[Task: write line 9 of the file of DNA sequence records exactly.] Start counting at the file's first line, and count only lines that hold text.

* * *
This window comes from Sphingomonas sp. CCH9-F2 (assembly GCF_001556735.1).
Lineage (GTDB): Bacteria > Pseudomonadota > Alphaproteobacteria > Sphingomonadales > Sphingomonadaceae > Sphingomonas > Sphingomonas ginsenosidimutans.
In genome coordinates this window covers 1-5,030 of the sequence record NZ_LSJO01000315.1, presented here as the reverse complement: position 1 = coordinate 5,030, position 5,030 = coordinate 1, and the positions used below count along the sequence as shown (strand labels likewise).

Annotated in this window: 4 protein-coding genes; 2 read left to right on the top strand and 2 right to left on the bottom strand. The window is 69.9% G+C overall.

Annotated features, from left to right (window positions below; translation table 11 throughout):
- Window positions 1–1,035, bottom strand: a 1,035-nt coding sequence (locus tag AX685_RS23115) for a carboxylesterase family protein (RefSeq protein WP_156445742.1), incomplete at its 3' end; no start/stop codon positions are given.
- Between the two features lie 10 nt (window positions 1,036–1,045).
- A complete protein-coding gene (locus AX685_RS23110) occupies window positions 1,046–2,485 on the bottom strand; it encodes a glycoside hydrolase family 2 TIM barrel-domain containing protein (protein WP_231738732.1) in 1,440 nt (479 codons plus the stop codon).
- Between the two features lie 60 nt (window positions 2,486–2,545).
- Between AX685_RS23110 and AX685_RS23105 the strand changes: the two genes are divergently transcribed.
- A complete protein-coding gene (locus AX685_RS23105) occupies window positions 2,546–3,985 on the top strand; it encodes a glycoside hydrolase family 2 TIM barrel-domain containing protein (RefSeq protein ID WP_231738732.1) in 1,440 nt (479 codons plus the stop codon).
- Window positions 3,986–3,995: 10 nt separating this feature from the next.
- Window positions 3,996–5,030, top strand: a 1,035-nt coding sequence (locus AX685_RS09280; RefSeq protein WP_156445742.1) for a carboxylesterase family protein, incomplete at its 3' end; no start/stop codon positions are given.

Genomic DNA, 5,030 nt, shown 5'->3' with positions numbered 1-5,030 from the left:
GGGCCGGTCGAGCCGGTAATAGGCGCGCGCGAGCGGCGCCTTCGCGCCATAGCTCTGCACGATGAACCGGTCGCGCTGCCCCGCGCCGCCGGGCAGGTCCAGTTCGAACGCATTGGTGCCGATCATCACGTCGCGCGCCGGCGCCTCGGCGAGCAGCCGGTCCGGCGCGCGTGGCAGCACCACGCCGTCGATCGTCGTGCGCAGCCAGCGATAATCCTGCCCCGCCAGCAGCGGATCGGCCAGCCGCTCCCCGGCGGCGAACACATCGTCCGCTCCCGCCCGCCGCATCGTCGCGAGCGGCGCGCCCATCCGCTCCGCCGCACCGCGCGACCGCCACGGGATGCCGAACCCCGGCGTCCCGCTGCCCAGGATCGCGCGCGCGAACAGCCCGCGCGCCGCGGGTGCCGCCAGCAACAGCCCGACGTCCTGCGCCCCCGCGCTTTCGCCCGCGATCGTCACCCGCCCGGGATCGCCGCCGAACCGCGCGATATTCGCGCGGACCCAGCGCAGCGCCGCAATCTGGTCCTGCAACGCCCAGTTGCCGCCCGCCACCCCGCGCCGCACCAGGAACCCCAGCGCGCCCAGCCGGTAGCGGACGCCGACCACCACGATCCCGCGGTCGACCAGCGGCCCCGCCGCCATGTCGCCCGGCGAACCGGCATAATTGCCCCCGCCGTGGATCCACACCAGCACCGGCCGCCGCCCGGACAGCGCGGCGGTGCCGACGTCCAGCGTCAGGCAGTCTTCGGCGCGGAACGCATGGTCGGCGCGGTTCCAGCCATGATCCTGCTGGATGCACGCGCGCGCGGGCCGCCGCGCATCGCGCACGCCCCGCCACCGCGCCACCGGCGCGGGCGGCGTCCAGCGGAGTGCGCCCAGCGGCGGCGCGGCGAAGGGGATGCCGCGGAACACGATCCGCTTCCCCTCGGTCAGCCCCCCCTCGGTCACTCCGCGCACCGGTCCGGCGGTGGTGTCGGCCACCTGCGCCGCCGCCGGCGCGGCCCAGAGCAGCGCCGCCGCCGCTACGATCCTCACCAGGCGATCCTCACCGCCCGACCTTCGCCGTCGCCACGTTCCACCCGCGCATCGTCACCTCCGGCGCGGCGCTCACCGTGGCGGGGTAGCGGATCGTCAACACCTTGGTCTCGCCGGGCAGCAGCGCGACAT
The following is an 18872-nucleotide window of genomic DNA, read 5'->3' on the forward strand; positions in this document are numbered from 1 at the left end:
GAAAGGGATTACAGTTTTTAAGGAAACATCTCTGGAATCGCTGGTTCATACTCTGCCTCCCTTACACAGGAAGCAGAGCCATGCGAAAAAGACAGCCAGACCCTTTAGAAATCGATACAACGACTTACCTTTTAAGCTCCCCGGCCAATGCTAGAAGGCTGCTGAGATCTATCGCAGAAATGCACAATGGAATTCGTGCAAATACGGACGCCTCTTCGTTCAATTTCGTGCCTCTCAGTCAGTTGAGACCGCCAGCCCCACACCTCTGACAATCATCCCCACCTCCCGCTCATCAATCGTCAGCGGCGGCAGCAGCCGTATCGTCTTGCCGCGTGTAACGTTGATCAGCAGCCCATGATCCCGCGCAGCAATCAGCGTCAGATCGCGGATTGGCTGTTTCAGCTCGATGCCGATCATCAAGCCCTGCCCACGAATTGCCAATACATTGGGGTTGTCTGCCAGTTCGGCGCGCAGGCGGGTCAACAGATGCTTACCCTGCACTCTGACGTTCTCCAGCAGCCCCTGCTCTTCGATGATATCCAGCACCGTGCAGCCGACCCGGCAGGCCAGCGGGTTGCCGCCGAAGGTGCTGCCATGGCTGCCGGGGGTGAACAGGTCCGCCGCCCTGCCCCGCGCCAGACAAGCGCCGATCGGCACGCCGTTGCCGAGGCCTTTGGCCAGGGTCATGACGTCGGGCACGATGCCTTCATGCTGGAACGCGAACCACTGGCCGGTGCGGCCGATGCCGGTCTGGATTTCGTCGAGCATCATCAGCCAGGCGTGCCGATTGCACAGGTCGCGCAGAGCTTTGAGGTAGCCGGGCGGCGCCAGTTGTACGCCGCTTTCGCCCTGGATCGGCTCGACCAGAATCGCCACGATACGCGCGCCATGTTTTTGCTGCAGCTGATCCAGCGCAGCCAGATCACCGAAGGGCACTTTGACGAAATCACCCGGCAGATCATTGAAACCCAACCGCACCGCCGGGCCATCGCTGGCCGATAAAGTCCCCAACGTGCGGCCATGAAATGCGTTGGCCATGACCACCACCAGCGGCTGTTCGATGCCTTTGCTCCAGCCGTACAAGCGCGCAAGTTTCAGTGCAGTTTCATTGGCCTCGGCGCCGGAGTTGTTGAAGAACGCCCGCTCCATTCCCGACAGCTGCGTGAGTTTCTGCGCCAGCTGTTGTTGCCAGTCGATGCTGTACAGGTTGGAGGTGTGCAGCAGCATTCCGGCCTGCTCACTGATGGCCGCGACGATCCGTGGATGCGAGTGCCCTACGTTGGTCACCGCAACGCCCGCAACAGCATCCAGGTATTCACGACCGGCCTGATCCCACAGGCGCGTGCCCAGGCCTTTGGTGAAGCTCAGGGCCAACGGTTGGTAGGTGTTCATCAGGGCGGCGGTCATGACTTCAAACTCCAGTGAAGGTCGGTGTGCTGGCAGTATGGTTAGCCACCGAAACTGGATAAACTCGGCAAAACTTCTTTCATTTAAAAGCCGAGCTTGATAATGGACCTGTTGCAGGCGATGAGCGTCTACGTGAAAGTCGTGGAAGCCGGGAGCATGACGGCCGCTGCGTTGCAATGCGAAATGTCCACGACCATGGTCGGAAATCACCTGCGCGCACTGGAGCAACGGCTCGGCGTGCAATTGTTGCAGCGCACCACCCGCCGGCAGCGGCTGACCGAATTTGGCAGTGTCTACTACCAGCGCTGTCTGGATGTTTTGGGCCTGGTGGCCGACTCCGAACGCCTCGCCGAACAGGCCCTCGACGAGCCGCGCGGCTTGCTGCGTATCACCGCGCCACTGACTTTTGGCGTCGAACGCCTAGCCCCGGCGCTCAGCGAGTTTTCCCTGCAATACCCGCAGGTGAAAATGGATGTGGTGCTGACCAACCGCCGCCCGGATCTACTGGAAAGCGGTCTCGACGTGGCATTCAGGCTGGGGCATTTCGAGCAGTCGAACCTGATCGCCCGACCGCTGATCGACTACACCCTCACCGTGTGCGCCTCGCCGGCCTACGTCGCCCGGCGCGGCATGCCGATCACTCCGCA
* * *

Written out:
- Between the two features lie 60 nt (window positions 2,486–2,545).